Sunday saw me heading to Nottingham to the Shindig at the Jam Café. Shindig is a monthly poetry event run by the Nine Arches Press, sometimes in Nottingham and others in Leicester. Its readers drawn from the very best of the East Midlands Poetry scene.
It, however, ended up being a wasted journey for me. I found the street but it was heaving with cars and I was forced to find somewhere else to park, which is when my problems started. The traffic system took me away from the area and I ended up touring the district of Sneinton, which for fans of the films of Shane Meadows, could be a delight, although Robert Carlisle was no longer walking the streets that made up Once Upon a Time in the Midlands.
By the time I had made my way back into town and found my way to somewhere I knew, I was on the A52 heading back toward the M1 – by this time Shindig was 40 minutes into the event, so I gave up and went home.
Which was a pity as I was hoping to have a chat with the Leicester poet Mark Goodwin, who is promoting his Sound Cloud site Air-to-Hear, and is looking for poets to submit Digitally Produced Audio Poetry (DPAP)?
This is not reading poetry to music; it allows poets to explore the use of sound and to give validity to all sound, not just the pleasant to the ear. Rhythms are everywhere but we sometimes filter them out looking for the pleasant pitches that sooth.
This led me to think more about the sound tracks for the films and the need to develop a different approach. The sound track for Yell! was developed after the images, the music produced by Jimi at Hydranoid Musia was excellent, it reflected well the images and changed the mood as it was adapted to fit the film. My vocal reading of the poem, however was poor, it was rushed and I think this showed.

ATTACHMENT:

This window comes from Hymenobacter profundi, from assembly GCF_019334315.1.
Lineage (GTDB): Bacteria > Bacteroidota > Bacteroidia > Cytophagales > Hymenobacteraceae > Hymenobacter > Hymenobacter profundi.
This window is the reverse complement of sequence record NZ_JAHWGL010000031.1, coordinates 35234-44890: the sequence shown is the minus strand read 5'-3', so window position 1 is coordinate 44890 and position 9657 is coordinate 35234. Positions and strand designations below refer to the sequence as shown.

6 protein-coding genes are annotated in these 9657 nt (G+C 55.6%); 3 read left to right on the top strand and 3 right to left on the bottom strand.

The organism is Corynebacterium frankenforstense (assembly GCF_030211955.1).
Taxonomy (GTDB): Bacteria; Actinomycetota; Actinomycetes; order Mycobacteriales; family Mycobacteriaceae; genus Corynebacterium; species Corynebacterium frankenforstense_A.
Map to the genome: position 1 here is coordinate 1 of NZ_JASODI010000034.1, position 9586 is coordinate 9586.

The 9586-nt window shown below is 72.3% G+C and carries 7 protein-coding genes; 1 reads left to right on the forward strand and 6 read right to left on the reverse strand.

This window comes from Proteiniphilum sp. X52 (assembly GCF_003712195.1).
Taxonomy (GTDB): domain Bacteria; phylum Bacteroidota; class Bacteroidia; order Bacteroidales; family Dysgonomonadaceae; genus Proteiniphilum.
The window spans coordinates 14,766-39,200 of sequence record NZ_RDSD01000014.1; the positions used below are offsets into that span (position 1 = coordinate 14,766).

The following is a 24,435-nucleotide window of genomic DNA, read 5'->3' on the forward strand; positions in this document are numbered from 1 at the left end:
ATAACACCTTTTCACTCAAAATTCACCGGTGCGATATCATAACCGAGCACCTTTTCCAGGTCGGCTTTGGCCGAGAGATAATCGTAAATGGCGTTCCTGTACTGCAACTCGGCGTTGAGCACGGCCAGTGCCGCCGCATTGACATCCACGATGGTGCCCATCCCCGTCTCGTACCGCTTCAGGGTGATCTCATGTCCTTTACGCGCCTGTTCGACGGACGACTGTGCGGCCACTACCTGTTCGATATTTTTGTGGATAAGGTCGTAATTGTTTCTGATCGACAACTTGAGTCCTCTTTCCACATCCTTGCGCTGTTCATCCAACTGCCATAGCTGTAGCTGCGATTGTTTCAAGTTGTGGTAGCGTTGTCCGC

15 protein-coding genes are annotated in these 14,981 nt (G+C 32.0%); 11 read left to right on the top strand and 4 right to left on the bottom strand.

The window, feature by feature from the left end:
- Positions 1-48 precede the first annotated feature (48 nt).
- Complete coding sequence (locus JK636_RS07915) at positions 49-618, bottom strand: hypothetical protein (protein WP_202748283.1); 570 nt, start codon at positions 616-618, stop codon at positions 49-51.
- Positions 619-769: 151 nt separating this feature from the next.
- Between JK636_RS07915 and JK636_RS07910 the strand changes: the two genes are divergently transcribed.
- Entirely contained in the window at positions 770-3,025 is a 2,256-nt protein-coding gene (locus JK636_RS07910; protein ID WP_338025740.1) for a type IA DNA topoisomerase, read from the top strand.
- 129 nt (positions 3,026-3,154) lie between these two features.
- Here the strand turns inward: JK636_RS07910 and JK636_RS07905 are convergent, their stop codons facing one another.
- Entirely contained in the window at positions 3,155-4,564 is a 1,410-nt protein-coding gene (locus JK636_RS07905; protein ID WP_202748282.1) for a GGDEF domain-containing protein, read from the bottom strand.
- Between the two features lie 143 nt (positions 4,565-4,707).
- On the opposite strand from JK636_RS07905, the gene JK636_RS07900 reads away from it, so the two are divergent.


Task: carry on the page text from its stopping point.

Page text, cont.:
The approaches that are used in Mark Goodwin’s sound cloud site stand in their own right as pieces that take spoken word into the next carefully considered place.
This in my opinion does not devalue the artistry of poetry, which the pop song did to song writing. It enhances the poetic experience as it asks the listener to consider the poem in differing soundscapes, pushing forward the sometimes awkward, jilted sounds. To filter in some of the pitches that we think will jar and annoy and to let them change our mood and explore our true relationship with them.
This is the approach that I will use with Jimi to develop our future sound tracks, storyboards and sound boards with the script of poetry.
You can hear the tracks on Mark’s sound cloud; I particularly like Mushroom and Court Case from what I have heard so far, check it out on the link below.
I also have my own Sound Cloud – The Soughing Wind where I will post our experiments in sound – I will discuss them further in future blogs.
It is the Fizz this week with the wonderful Lichfield poets my final reading of the month, look out for my future readings in April and for details for my trip to read in Cork and Limerick in August.
COMING SOON DOINGS
I will be reading at the following events during March.
The Fizz – 22nd March – Polesworth Abbey – Polesworth.